Name: Unit 2- Elements, Compounds and Mixtures and Physical/Chemical Properties and Changes. Elements, Compounds and Mixtures

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1 Name: Unit 2- Elements, Compounds and Mixtures and Physical/Chemical Properties and Changes Day Page # Description IC/HW All 2 Warm-up IC Matter Notes IC 1 6 Nuts & Bolts IC 1 7 Elements, Compounds and Mixtures IC Physical/Chemical Properties/Changes Notes IC 2 10 Physical and Chemical Properties and Changes Worksheet IC Due Date Completed 2 11 Energy Notes IC X 2, Physical & Chemical Changes Lab HW/IC Unit 2 Review HW 4 X Unit 2 Quiz In class on 9/21 and 9/22 1

2 Warm-up Day 1 1. What is the difference between a homogeneous and heterogeneous mixture? Day 2 Day 3 1. Identify the following as elements, compounds, solutions, or heterogeneous mixtures. a. Copper b. Water c. Steel d. Gravel e. Uranium f. Carbon Dioxide 2. State whether each of the following are physical or chemical properties. If they are physical, indicate if they are intensive or extensive. a. Mass b. Volume c. Reactivity d. Boiling Point e. Density 3. Define chemical change and give an example. Day 4 1. If 5.04 g of Hydrogen mixed with Oxygen to form g of water, and 1.00 g of Hydrogen was left over, how much Oxygen reacted? 2

3 Matter Notes Solid Liquid Gas Vapor: is not the same as gas. Vapor refers to the gaseous phase of a substance that is a liquid or solid under standard conditions. Solid Liquid Gas Plasma: high temperature, low pressure; electrons separate from nucleus; most common in the universe Elements: a pure substance that is made up of only one type of atom and cannot be broken down by physical or chemical means. o Examples: Compounds: a combination of two or more different elements that are combined chemically. o Examples: Mixture: a combination of two or more pure substances in which each pure substance retains its physical properties. o Examples: o Homogeneous mixture: Mixtures in which the composition is uniform throughout. Also called a SOLUTION. Examples: 3

4 o Heterogeneous mixture: Mixtures in which the composition is not uniform throughout. You can distinguish the different parts. Examples: Separation of Matter Elements- can only be broken down by nuclear reactions. Compounds- can only be broken down by chemical reactions Mixtures- can be broken down by physical means. Filtration Distillation Chromatography- physical separation based on attraction to liquid or solid. o Paper Chromatography- paper is the stationary phase and liquid is the mobile phase. The more attracted to the mobile phase, the higher up on the paper the substance will move. o Column Chromatography- beads are the stationary phase and liquid is the mobile phase. The more attracted to the mobile phase, the further down the column the substance will move. 4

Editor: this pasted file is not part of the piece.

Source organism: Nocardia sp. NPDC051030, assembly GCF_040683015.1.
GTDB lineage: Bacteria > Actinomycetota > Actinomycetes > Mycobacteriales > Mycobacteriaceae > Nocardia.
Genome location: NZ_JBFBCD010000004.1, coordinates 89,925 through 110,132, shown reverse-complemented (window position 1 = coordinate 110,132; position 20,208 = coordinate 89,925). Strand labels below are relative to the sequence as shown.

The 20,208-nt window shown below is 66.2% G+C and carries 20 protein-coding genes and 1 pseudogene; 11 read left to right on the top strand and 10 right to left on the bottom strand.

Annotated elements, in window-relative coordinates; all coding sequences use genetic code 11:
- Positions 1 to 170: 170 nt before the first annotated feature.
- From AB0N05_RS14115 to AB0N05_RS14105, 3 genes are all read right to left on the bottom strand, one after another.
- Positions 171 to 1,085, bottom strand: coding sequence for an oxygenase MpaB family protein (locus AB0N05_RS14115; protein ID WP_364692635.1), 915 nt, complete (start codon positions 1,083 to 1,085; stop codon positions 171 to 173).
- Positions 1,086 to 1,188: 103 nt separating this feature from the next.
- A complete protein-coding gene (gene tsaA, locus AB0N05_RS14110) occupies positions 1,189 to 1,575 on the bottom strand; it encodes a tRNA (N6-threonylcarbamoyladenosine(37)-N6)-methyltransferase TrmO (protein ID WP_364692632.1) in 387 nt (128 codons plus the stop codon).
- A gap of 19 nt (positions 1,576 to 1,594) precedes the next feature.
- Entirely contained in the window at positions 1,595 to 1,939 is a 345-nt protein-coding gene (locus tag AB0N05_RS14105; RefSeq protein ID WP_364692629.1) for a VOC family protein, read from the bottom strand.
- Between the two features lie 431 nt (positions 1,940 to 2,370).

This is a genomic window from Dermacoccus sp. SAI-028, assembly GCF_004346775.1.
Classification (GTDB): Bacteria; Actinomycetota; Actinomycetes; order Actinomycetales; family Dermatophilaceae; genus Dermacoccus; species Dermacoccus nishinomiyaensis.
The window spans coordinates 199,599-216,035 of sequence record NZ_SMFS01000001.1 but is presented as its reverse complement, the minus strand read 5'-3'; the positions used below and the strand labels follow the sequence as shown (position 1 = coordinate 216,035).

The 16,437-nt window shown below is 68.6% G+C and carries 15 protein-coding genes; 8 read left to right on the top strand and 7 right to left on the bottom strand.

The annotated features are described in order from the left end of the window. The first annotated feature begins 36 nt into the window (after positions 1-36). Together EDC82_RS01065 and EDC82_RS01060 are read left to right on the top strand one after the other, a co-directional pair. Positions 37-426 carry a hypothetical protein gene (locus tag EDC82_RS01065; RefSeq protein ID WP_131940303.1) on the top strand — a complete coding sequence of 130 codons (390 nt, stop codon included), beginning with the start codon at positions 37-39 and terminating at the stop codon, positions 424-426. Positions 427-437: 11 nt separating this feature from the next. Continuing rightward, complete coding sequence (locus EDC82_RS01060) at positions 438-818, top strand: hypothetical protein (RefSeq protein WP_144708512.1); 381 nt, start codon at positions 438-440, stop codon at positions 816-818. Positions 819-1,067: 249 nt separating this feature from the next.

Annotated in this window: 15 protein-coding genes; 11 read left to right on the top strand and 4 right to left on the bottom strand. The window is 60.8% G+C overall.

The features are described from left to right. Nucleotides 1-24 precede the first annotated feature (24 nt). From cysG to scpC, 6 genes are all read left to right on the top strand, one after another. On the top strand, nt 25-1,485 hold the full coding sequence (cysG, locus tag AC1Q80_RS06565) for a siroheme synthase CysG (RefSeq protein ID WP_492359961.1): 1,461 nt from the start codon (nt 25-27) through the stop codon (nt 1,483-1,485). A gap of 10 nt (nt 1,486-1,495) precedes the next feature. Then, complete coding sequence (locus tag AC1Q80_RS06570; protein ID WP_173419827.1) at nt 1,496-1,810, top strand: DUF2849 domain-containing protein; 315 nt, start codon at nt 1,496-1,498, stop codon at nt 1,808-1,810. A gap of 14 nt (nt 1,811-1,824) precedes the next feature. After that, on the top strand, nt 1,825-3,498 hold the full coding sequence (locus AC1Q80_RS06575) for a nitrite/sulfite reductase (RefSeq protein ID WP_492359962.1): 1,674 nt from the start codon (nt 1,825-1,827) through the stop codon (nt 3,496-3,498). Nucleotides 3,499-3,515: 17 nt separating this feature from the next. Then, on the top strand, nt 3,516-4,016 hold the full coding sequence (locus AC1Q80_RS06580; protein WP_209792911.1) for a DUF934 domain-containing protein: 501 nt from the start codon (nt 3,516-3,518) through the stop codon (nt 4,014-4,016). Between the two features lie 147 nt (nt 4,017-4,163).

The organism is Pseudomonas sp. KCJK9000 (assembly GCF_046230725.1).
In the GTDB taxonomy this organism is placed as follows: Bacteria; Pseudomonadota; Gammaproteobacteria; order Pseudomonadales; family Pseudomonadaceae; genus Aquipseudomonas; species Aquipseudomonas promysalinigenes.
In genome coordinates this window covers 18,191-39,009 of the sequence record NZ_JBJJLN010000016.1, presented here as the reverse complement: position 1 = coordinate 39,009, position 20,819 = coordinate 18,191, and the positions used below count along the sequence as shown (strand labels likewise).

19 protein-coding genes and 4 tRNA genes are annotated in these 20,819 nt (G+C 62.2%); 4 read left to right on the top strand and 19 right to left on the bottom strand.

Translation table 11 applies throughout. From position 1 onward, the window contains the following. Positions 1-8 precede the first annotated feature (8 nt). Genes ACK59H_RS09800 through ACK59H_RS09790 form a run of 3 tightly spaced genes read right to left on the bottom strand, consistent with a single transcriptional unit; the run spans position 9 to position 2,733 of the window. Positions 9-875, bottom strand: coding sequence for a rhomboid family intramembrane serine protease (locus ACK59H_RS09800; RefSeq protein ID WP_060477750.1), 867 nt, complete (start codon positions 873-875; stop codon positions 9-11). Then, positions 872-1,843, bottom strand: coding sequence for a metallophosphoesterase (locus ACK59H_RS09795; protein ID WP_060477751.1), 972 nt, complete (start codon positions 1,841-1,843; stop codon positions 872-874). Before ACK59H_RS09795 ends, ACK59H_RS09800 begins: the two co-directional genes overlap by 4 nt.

5 Law of Conservation of Mass- mass can neither be gained nor lost in a chemical reaction. o Chemical Reaction- creates a substance or substances known as the product(s). o Reactants Products o In the complete reaction of g of Sodium with g of chlorine. What mass of sodium chloride will be formed? o A 12.2 g sample of X reacts with sample of Y to form 78.9 g of XY. What is the mass of Y that reacted? 5

6 6

7 Elements, Compounds and Mixtures Practice Classify each of the following as an element, compound, mixture or solution. 1. water 2. oxygen 3. sodium chloride (table salt) 4. sea water 5. gold 6. soil 7. ranch dressing 8. soda 9. milk 10. air 11. steel 12. granite rock 13. hydrogen 14. sugar dissolved in water 15. Kool-Aid 16. potassium 17. filtered apple juice 18. fresh squeezed lemonade 19. arsenic 20. carbon dioxide 7

8 What is matter? Physical/Chemical Properties and Changes Notes Physical Properties: Properties of a substance that can be measured without changing the chemical nature of the substance. o Examples: o Intensive Properties: are of the amount of matter present. o Extensive Properties: are on the amount of matter present. Intensive Extensive 8

9 Chemical Properties: Properties of a substance that cannot be measured without changing the chemical nature of the substance. o Examples: Physical Changes: Changes that do not alter the chemical composition of a substance. o Examples: Chemical Changes: Changes that alter the chemical composition of a substance. o Examples: o Indications of a chemical change: 9

10 Physical and Chemical Properties and Changes Practice Indicate whether the following properties are physical or chemical. If the property is physical, indicate whether the property is intensive or extensive. Property Physical or Chemical Intensive or Extensive H 2 O boils at C Fe rusts The density of Pb is 11 g/ml Na is highly reactive The mass of the sample is 4.5 g Ag will tarnish Hg is a liquid at 25.0 C Al is silvery colored The length of a Cu wire is m Ga will melt in your hand Indicate whether the following changes are physical or chemical. Change Pb melting Frying an egg Chopping wood Boiling H 2 O Cu oxidizing A car bumper rusting Leaves changing color Shredding paper CO 2 subliming Fruit rotting Physical or Chemical 10